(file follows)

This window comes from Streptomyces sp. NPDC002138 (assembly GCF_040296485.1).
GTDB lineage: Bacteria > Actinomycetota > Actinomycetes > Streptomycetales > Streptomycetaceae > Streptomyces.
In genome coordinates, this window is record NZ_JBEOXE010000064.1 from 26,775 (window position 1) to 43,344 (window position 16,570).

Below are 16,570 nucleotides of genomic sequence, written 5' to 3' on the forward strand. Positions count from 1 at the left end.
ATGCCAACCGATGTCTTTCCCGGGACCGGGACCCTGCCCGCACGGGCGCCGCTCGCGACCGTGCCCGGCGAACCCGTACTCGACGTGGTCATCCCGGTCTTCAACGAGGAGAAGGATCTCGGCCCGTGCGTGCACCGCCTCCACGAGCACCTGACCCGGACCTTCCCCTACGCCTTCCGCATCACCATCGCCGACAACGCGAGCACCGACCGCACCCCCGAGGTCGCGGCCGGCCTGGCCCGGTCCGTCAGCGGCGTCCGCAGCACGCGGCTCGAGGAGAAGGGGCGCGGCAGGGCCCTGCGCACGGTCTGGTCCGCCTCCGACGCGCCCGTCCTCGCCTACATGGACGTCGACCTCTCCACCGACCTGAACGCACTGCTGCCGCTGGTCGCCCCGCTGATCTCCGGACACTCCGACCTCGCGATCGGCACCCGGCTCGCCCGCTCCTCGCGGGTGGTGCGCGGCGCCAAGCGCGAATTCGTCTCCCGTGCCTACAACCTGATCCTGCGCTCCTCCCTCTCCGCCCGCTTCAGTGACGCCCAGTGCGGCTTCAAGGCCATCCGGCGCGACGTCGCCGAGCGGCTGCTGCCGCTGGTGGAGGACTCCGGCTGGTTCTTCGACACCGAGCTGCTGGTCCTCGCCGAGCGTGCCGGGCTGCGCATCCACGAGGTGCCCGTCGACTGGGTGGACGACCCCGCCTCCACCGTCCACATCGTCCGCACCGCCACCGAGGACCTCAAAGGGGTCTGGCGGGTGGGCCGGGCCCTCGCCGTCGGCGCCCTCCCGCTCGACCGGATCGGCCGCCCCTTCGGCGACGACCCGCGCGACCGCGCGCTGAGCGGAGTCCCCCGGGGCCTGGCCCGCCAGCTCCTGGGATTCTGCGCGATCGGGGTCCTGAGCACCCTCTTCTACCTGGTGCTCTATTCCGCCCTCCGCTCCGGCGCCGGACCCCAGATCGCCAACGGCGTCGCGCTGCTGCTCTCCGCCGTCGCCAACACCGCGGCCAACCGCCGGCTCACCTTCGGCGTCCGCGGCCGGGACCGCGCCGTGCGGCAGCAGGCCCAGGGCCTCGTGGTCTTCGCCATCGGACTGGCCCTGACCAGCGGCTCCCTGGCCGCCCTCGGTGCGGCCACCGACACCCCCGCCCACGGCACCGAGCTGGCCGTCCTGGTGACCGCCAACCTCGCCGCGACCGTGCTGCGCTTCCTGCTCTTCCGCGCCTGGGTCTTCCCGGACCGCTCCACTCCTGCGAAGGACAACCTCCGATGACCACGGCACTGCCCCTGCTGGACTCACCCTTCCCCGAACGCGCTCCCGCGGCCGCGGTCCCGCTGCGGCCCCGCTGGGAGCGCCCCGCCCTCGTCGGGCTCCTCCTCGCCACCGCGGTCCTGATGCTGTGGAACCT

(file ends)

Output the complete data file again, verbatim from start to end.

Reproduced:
This window comes from Streptomyces sp. NPDC002138 (assembly GCF_040296485.1).
GTDB lineage: Bacteria > Actinomycetota > Actinomycetes > Streptomycetales > Streptomycetaceae > Streptomyces.
In genome coordinates, this window is record NZ_JBEOXE010000064.1 from 26,775 (window position 1) to 43,344 (window position 16,570).

Below are 16,570 nucleotides of genomic sequence, written 5' to 3' on the forward strand. Positions count from 1 at the left end.
ATGCCAACCGATGTCTTTCCCGGGACCGGGACCCTGCCCGCACGGGCGCCGCTCGCGACCGTGCCCGGCGAACCCGTACTCGACGTGGTCATCCCGGTCTTCAACGAGGAGAAGGATCTCGGCCCGTGCGTGCACCGCCTCCACGAGCACCTGACCCGGACCTTCCCCTACGCCTTCCGCATCACCATCGCCGACAACGCGAGCACCGACCGCACCCCCGAGGTCGCGGCCGGCCTGGCCCGGTCCGTCAGCGGCGTCCGCAGCACGCGGCTCGAGGAGAAGGGGCGCGGCAGGGCCCTGCGCACGGTCTGGTCCGCCTCCGACGCGCCCGTCCTCGCCTACATGGACGTCGACCTCTCCACCGACCTGAACGCACTGCTGCCGCTGGTCGCCCCGCTGATCTCCGGACACTCCGACCTCGCGATCGGCACCCGGCTCGCCCGCTCCTCGCGGGTGGTGCGCGGCGCCAAGCGCGAATTCGTCTCCCGTGCCTACAACCTGATCCTGCGCTCCTCCCTCTCCGCCCGCTTCAGTGACGCCCAGTGCGGCTTCAAGGCCATCCGGCGCGACGTCGCCGAGCGGCTGCTGCCGCTGGTGGAGGACTCCGGCTGGTTCTTCGACACCGAGCTGCTGGTCCTCGCCGAGCGTGCCGGGCTGCGCATCCACGAGGTGCCCGTCGACTGGGTGGACGACCCCGCCTCCACCGTCCACATCGTCCGCACCGCCACCGAGGACCTCAAAGGGGTCTGGCGGGTGGGCCGGGCCCTCGCCGTCGGCGCCCTCCCGCTCGACCGGATCGGCCGCCCCTTCGGCGACGACCCGCGCGACCGCGCGCTGAGCGGAGTCCCCCGGGGCCTGGCCCGCCAGCTCCTGGGATTCTGCGCGATCGGGGTCCTGAGCACCCTCTTCTACCTGGTGCTCTATTCCGCCCTCCGCTCCGGCGCCGGACCCCAGATCGCCAACGGCGTCGCGCTGCTGCTCTCCGCCGTCGCCAACACCGCGGCCAACCGCCGGCTCACCTTCGGCGTCCGCGGCCGGGACCGCGCCGTGCGGCAGCAGGCCCAGGGCCTCGTGGTCTTCGCCATCGGACTGGCCCTGACCAGCGGCTCCCTGGCCGCCCTCGGTGCGGCCACCGACACCCCCGCCCACGGCACCGAGCTGGCCGTCCTGGTGACCGCCAACCTCGCCGCGACCGTGCTGCGCTTCCTGCTCTTCCGCGCCTGGGTCTTCCCGGACCGCTCCACTCCTGCGAAGGACAACCTCCGATGACCACGGCACTGCCCCTGCTGGACTCACCCTTCCCCGAACGCGCTCCCGCGGCCGCGGTCCCGCTGCGGCCCCGCTGGGAGCGCCCCGCCCTCGTCGGGCTCCTCCTCGCCACCGCGGTCCTGATGCTGTGGAACCT